Using Material from Item a and Elsewhere, Assess the View That Working Class Children Underachieve Because They Are Culturally Deprived.

941 Words Mar 26th, 2015 4 Pages
Q. Using material from Item A and elsewhere, assess the view that working class children underachieve because they are culturally deprived.

Do working class children underachieve because they are culturally deprived? Cultural deprivation is the notion that the underachievement of working class children in exams is a result of their home background and parent’s failure to socialize them into the skills and values required for educational success. The three aspects of cultural deprivation are: Intellectual development, Language and Attitudes and Values.

One of the aspects of cultural deprivation is Intellectual Development, which is the development of thinking and reasoning. Working class children may be less intellectually developed
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It has been proven that middle class children perform better at school due to the fact that they have an Elaborated Speech Code, as this is the same language used by the teachers, in textbooks and in exams. Early socialization into the elaborated Speech Code means middle class children are fluent of the language when they start school, making them feel ‘more at home’, making them more likely to succeed and leaving middle class children at a distinct disadvantage, labeling them as underachievers. However, it has been criticized that this theory blames the victims for their failures and that teachers should accept the working class restricted speech code and incorporate this into teaching and the learning environment.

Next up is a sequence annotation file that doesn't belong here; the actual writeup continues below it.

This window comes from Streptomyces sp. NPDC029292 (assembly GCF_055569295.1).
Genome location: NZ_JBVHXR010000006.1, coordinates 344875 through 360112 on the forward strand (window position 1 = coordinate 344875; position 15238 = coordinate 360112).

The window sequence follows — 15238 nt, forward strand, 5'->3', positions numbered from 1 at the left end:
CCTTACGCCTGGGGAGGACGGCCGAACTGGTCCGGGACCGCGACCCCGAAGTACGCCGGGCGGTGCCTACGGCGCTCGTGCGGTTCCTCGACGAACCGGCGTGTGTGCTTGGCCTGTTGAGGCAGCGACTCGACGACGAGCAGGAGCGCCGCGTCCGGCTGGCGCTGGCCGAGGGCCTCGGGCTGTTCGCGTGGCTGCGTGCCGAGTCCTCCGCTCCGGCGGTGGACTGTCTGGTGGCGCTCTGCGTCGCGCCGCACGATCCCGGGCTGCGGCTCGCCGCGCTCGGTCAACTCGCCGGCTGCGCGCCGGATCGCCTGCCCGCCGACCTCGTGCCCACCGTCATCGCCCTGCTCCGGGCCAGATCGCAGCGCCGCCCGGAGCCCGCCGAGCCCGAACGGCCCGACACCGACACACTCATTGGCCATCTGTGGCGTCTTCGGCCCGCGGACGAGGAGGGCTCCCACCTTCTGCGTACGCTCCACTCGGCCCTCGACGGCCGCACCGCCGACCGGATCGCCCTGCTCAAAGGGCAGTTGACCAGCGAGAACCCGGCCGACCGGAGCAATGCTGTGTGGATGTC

The third, and final, aspect of cultural deprivation is the Attitudes and Values, the parent’s attitudes and values that have a key influence in achievement of the children. Douglas found that working class parents placed less value on education and were less encouraging. He found they were less ambitious for their children and there was a severe lack of attendance at parent-teacher meetings. However, Blackstone & Mortimore argue that working class parents may attend fewer parent teacher meetings because they work longer or less regular hours. Similarly, Feinstein found that middle class parents gave their children motivation, discipline and support

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